I have strep throat. It's really not all that much fun. It feels like unnecessary knives in my throat. It's very, very painful.
The best part is that I started getting sick in the car, on the drive up to Myanmar.
My throat started hurting as we were driving. We went to sleep in Chiang Rai after successfully getting our extensions, with the plan of driving south to see the Charis Children's home the next day. Our finances have been put through the wringer with these unplanned for visa costs, and I actually had to email my mom dearest to ask her to lend me some money. (I don't know why I'm being so ridiculously honest here, except that I have always tried to be honest here, and you have always rewarded me with so much grace.) It was a key moment, a real ringer, at the Burmese border with a few dollars in our pockets, sick and weak.
I woke up feeling worse, and with each minute that passed, felt a little shakier, a little more sick.
We have tried to get to the Children's Home a few times before. I felt that it would just be a joke if we couldn't go now, right before we leave for India. We pressed on.
And we made it.
It was so worth it. It didn't take long for our kids to start playing. They were antsy from seven hours in the car the day before, and six hours on this day. They began trying to scale a mud hill. At first the kids from the children's home were content to watch our kids doing it, laughing enough to split their bellies. Our kids played it up, acting like clowns, falling in the mud when they didn't need to. Soon they were coated in it.
And then the kids we were visiting joined in. As a mother, I did think of how the woman in charge of the laundry would feel, with everyone's clothes coated in mud. But the grownups seemed content to see everyone having such a good time.
I found amazing things, but really, I expected that I would. Beautiful kids. Hardworking passionate people making incredible sacrifices so they can help them. Very simple housing, simple surroundings. Sharing, food put on the table first for us, the guests. I knew there would be great humility. Chala, the man who takes care of all these kids, is humble because the people in the middle of the fight against injustice always are. They can see what they are doing to help, of course. But they can also see the great tidal wave they are up against. And above all, Chala knows he is borne on the everlasting arms, those wide spread wings that will not abandon them.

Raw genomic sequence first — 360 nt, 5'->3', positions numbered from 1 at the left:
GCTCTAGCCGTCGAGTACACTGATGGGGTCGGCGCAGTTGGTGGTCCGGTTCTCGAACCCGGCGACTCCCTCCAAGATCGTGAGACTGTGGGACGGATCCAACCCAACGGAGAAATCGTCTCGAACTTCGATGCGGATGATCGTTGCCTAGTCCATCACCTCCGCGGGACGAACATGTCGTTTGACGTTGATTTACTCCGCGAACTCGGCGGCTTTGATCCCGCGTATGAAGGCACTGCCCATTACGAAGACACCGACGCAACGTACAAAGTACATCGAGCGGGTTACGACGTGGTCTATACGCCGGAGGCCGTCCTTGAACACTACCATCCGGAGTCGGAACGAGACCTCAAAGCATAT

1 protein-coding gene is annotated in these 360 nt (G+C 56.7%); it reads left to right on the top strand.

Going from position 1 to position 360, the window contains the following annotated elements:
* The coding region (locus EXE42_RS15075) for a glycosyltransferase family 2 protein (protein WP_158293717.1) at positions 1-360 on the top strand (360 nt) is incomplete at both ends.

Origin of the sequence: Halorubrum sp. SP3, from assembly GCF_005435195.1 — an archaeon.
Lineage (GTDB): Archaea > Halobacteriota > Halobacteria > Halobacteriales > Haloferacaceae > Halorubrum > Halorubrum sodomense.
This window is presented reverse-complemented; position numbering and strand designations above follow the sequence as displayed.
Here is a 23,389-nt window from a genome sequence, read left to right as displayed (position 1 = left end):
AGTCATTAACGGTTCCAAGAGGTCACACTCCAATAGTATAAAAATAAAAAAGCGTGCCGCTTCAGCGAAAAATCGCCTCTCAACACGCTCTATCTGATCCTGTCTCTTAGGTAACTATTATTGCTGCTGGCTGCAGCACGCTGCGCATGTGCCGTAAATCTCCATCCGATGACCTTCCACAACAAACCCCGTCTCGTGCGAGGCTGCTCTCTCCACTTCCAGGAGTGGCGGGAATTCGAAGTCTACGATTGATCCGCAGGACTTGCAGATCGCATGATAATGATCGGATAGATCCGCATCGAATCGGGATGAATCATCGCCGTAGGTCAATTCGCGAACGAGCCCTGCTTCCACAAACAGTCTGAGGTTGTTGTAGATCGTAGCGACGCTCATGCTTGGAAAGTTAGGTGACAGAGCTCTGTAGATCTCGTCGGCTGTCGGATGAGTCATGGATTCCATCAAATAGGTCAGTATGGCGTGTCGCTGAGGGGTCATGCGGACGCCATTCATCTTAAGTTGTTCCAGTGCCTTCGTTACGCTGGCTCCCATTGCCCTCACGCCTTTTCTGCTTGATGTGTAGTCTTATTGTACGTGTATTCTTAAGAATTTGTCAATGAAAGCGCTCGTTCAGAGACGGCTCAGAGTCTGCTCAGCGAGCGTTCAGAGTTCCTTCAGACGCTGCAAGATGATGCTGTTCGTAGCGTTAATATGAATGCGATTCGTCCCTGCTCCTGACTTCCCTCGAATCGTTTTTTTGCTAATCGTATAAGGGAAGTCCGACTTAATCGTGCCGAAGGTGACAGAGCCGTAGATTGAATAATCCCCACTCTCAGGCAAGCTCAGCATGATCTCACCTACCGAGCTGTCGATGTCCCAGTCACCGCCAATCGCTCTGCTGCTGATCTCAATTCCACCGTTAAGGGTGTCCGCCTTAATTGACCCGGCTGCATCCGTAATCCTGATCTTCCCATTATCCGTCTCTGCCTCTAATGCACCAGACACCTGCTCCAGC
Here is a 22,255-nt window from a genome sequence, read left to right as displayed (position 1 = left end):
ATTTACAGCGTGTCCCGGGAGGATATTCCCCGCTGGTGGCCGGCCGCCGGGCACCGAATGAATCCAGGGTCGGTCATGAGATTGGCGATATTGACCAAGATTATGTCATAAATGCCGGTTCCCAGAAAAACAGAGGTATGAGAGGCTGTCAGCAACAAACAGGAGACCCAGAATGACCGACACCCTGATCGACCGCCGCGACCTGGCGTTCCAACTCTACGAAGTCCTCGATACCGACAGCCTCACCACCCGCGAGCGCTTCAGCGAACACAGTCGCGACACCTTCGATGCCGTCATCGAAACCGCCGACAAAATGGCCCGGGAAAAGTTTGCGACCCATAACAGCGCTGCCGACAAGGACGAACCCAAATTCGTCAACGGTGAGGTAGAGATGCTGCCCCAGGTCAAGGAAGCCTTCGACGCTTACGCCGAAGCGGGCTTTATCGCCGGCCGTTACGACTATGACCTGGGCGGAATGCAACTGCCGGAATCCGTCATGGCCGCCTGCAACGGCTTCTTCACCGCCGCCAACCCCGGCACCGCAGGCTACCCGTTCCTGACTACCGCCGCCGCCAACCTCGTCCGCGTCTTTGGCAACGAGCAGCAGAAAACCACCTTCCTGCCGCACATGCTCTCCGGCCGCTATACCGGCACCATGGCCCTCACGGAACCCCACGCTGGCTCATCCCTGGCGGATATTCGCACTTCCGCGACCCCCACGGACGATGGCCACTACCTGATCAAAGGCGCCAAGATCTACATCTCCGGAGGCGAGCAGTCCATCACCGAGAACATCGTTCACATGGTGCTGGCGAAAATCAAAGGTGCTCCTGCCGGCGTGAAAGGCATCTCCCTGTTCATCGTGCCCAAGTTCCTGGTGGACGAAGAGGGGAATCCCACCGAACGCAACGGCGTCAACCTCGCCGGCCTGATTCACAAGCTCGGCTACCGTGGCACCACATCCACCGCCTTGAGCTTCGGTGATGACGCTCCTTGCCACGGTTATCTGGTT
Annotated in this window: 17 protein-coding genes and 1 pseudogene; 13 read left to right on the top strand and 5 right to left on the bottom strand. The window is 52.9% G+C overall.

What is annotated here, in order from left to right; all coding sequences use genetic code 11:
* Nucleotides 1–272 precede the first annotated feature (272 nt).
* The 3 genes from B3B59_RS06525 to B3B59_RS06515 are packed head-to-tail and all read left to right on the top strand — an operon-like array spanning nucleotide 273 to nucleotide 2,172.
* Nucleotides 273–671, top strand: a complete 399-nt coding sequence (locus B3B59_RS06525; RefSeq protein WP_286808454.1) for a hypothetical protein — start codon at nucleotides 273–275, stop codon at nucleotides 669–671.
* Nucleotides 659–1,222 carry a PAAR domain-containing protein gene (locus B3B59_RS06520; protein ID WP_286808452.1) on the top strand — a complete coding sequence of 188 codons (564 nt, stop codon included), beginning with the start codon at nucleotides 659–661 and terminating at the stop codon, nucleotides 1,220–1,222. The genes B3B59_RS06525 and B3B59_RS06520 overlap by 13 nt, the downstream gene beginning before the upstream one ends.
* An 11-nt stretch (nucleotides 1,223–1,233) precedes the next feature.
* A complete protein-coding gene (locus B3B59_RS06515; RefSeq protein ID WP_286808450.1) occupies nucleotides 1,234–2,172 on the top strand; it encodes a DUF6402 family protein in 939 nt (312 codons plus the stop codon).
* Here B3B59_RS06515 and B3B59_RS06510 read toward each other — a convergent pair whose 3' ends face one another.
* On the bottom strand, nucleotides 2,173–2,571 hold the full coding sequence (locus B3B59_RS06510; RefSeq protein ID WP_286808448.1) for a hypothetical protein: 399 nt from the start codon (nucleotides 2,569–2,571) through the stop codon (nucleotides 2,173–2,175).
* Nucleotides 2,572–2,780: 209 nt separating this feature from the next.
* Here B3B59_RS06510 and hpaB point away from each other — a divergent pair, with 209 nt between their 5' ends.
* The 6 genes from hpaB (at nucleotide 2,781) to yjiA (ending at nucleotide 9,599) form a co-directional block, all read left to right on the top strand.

I'm not sure that I knew how much I would be encouraged by these kids. Their laughter and sharing. The hands they kept putting out to help each other scale the muddy cliff. Our ragtag muddy kids and Chinua and I, tired and stressed, sat and soaked it in, and we were oh so glad to be there.
We've had difficult times before, Chinua and I. Money troubles come and money troubles go. We are trying to build places of healing for those who have been tossed around by spiritual fads and hearsay. We are trying to build places of meditation. No one said that would be easy, just like no one told Chala it would be easy to take in thirty hilltribe kids in a small village.
So I, shaky and sick, tried my best to swallow the generous portions of rice and vegetables that they had served us. And I thought about the coming weeks for us, the trains through India, the vision for the next season of our meditation center in Goa. I thought about the coming years, about how crazy Chinua and I are, how we put it all out there and pray for the best. How it could be so easily called foolish.
And when Chala took us out to see the land they are planning to build on, I saw the jungle all around, how it will need to be tamed and worked to be fruitful. I looked at all that green and the sky way above, and I saw it all. I saw the work and the future and all the hope. I saw the dreams and the obstacles and the wide possibilities. I saw the kids getting older and forming in the midst of it all.
I thought of every child Chala has taken in, of all the children he wishes he could take in. And I thought of these words in Matthew 25: I tell you the truth, whatever you have done for the least of these brothers of mine, you have done for me. Jesus taking the very shape of those in need. To get to them, we often have to step through troubled waters, to truly love, we have to become fully aware of our lack.
In building their new home and farm in this bit of jungle, they will form a space that says, "This is where right things happen, this is where love lives. No more will be taken from the lowly." They are making a circle for those who have lost their parents to grief and injustice. That won't come without a cost. It never does. And yet, every day God will give them the strength they need to continue.
I have a lot more that I want to share about the Charis Children's Home. More photos, more to tell. They have a need that we can help supply.
I'm still sick. And today, I'm truly aware of my lack, and that the coming weeks will take more than I feel I have to give. But for now I'll just rest, and say that I feel very, very blessed.